Debra L. Bruce, JD, PCC.
10 Tips for Developing Associates into Rainmakers
Today most law firms, large and small, expect partners to bring in business. In determining whether an associate makes partner, the firm usually considers whether the associate has the capability to bring in business.
Some firms don’t do a very good job of communicating this expectation to their young lawyers, however. In fact, some partners may actively discourage associates from spending time on business development activities, if that takes any time away from doing billable legal work. The firm then unrealistically expects a new partner to support himself with his own business like turning on a water faucet.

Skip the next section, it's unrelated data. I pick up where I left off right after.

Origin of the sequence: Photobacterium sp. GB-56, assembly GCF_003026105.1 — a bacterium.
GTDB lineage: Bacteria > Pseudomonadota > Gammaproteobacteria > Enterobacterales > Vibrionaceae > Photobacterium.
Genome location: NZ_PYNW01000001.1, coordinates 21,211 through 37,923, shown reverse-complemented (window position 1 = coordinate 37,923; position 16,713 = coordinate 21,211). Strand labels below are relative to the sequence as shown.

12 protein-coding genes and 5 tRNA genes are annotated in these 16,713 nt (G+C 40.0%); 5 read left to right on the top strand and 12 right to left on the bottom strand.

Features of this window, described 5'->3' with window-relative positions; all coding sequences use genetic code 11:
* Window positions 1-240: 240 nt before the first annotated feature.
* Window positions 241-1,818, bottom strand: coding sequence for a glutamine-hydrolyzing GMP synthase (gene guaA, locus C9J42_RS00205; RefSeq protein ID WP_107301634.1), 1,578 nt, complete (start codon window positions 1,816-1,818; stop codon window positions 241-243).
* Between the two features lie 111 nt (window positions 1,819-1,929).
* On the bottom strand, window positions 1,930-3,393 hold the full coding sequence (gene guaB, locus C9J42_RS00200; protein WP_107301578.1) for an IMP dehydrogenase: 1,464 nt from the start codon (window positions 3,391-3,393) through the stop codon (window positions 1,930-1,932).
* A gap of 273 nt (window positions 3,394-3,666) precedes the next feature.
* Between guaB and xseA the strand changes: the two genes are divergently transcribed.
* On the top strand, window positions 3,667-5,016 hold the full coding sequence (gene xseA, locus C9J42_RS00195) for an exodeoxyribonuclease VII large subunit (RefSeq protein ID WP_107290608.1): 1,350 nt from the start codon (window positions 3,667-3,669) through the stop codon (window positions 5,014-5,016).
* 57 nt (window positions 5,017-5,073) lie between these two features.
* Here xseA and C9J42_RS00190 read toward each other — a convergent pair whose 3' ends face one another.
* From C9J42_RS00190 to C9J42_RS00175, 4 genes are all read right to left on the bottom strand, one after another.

While firms that think longer-range may not begrudge the time an associate spends on client development, they don’t all have a policy for reimbursing associates for business development expenses. Young lawyers still trying to pay off student loans are expected to pay for any marketing lunches or other outside activities, bar association and section dues, and community association dues. Asking associates to lay out their cash to benefit the firm they are not yet members of can have a significant tempering effect on their efforts. Finally, some savvy law firms actively support mid-level and senior associate efforts to develop clients by providing time and financial resources, but very few provide real guidance to young lawyers about how to market themselves.